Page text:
Into the Wild
By John Krakauer
Published by Anchor Books
Copyright © 1996
In 1990 Christopher Johnson McCandless graduated from Emory College in Atlanta with a world of opportunity in front of him. He had a family that loved him, that was relatively well off, and had connections. He also had $25,000 in a scholarship fund and a real good chance of getting into Harvard Law. Instead of pursuing that life, he cut ties with his family, friends, and opportunities by jumping into his old yellow Datsun and heading out on a two year journey of personal discovery. Unfortunately his final destination in his journey, the Alaskan wilderness, claimed his life.
“Into the Wild” painstakingly pieces together Chris McCandless’ two year odyssey culminating in his death. It recounts where he had been, what he had done, and how he lived. This book also explores his mindset, his psychological make up if you will, as well as the mindset and lifestyles of others who had taken similar journeys and risks, as comparative studies, to give us an in depth look at Chris McCandless and his life and death.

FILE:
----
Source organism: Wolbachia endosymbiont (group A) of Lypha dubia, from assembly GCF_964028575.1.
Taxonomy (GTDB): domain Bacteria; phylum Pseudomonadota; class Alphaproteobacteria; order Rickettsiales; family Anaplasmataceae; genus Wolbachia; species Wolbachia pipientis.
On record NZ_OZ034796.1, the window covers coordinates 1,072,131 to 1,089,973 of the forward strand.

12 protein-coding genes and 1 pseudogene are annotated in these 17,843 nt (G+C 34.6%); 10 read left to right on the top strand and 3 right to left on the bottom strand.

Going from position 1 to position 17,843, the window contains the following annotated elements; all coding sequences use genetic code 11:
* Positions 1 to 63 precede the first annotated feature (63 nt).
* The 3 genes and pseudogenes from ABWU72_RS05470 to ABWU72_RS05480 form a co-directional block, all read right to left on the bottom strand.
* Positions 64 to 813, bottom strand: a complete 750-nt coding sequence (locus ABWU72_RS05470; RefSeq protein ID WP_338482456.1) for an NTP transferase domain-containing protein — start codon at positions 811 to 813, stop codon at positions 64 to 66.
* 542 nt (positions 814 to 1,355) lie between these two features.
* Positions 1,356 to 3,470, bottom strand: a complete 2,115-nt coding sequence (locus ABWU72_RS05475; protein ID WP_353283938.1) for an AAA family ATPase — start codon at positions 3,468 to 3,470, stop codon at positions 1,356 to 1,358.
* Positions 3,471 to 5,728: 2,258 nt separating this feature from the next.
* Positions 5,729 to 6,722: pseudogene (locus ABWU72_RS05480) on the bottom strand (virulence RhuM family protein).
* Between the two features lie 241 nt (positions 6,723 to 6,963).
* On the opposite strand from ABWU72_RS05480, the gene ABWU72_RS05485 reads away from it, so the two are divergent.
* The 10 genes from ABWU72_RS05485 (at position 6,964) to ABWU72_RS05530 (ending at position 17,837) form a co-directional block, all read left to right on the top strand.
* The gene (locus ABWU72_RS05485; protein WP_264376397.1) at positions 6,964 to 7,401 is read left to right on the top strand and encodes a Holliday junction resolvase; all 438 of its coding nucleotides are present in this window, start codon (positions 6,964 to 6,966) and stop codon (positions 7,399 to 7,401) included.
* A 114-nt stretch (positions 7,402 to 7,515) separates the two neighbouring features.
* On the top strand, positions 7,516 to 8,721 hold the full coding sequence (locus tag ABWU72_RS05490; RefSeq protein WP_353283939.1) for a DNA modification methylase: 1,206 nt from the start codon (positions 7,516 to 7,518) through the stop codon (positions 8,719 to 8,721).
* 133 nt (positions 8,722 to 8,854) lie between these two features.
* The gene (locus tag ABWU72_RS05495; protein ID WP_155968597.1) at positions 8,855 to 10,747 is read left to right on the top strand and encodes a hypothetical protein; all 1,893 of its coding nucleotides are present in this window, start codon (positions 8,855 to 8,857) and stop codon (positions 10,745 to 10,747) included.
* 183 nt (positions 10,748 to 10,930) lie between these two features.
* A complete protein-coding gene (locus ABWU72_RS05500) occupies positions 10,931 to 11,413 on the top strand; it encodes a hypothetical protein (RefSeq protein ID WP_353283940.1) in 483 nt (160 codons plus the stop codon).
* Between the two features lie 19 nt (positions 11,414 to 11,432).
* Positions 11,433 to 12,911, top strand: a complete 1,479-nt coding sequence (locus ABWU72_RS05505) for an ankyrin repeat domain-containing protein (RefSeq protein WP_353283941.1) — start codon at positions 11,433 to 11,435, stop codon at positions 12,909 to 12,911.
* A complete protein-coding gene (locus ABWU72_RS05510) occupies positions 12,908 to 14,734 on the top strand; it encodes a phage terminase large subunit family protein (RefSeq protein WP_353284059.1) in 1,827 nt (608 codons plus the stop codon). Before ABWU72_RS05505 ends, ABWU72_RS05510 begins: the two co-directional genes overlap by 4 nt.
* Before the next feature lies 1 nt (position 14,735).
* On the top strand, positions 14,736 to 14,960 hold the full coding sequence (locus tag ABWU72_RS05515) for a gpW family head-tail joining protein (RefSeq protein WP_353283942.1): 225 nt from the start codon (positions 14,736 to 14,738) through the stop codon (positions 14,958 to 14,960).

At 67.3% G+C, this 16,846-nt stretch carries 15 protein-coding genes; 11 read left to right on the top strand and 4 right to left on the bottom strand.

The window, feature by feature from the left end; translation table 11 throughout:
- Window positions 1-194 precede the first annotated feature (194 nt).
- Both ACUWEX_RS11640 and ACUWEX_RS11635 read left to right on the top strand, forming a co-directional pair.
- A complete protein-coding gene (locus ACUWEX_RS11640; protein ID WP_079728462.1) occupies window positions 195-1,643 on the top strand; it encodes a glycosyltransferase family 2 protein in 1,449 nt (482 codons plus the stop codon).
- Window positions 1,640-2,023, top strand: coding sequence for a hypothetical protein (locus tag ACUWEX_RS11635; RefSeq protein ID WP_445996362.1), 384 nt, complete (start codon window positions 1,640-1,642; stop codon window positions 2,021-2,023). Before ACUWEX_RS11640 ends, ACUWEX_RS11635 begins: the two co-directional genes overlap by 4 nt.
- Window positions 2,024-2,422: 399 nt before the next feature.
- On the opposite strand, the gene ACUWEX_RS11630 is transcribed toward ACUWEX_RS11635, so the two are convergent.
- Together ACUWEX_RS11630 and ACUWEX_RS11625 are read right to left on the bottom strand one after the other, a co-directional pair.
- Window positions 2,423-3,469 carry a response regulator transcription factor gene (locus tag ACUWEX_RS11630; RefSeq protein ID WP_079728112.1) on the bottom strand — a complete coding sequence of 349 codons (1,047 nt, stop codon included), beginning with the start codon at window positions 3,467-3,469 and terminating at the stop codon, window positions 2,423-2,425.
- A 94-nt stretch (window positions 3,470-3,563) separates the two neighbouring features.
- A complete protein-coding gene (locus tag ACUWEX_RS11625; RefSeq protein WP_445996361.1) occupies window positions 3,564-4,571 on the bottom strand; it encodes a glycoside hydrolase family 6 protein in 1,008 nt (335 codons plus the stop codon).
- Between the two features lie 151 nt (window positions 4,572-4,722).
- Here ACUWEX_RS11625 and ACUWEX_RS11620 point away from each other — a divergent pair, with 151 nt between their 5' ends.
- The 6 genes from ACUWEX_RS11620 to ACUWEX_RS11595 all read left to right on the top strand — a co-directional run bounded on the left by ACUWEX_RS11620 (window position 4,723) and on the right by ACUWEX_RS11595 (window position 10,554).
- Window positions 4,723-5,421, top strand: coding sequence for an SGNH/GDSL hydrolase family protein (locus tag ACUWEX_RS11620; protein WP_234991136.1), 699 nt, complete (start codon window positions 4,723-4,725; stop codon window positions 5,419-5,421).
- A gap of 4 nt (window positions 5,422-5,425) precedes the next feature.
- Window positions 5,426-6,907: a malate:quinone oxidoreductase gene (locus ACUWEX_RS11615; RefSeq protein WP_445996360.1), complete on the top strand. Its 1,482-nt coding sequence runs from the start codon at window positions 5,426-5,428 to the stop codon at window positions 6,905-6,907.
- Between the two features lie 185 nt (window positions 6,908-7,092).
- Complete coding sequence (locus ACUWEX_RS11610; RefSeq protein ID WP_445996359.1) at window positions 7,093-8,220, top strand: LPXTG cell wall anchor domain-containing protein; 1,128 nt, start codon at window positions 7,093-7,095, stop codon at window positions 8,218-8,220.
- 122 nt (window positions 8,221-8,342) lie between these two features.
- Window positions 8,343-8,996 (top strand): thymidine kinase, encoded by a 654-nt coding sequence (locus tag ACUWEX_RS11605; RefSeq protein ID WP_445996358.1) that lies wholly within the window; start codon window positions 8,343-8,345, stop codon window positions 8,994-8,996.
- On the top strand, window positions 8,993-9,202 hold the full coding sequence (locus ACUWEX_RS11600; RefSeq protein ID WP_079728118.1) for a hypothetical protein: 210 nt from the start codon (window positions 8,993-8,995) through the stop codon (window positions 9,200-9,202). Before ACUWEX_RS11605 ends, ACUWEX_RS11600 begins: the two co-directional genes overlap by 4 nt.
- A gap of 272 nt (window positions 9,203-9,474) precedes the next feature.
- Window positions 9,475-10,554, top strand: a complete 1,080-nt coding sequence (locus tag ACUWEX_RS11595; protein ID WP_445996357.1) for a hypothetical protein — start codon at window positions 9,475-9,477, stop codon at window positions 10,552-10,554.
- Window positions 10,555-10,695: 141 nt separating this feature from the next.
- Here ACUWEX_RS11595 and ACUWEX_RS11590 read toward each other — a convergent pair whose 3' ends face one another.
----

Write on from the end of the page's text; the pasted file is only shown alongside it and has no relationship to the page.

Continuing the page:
When one begins it might be thought that this is a story of a spoiled rich kid who was rebelling against his parents and society and who was careless and stupid, and to a certain extent that may be true. The picture becomes clearer though of a young man who was more concerned with finding out what it was to really be alive in conjunction with the natural world around him, and who was not concerned with money as it pertains to acquiring things. One sees a young man trying to come to terms with family issues and with what kind of man he wants to be. Unfortunately, when he seemed to come to a conclusion as to what was important in life it would turn out to be too late. While his untimely end could in part be traced to carelessness, ultimately it was due to an uncommon mistake that no one could have foreseen.
While this story is tragic, taking this trip with Chris reminded me of many important things: While money is necessary in life it is not the most important thing. And adventure is good but only if you live to tell about it. Don’t take your family for granted. Be Willing to Forgive. And, what is the sense in living a good life if you don’t have anyone to share it with?
This is an enthralling real life story that I highly recommend.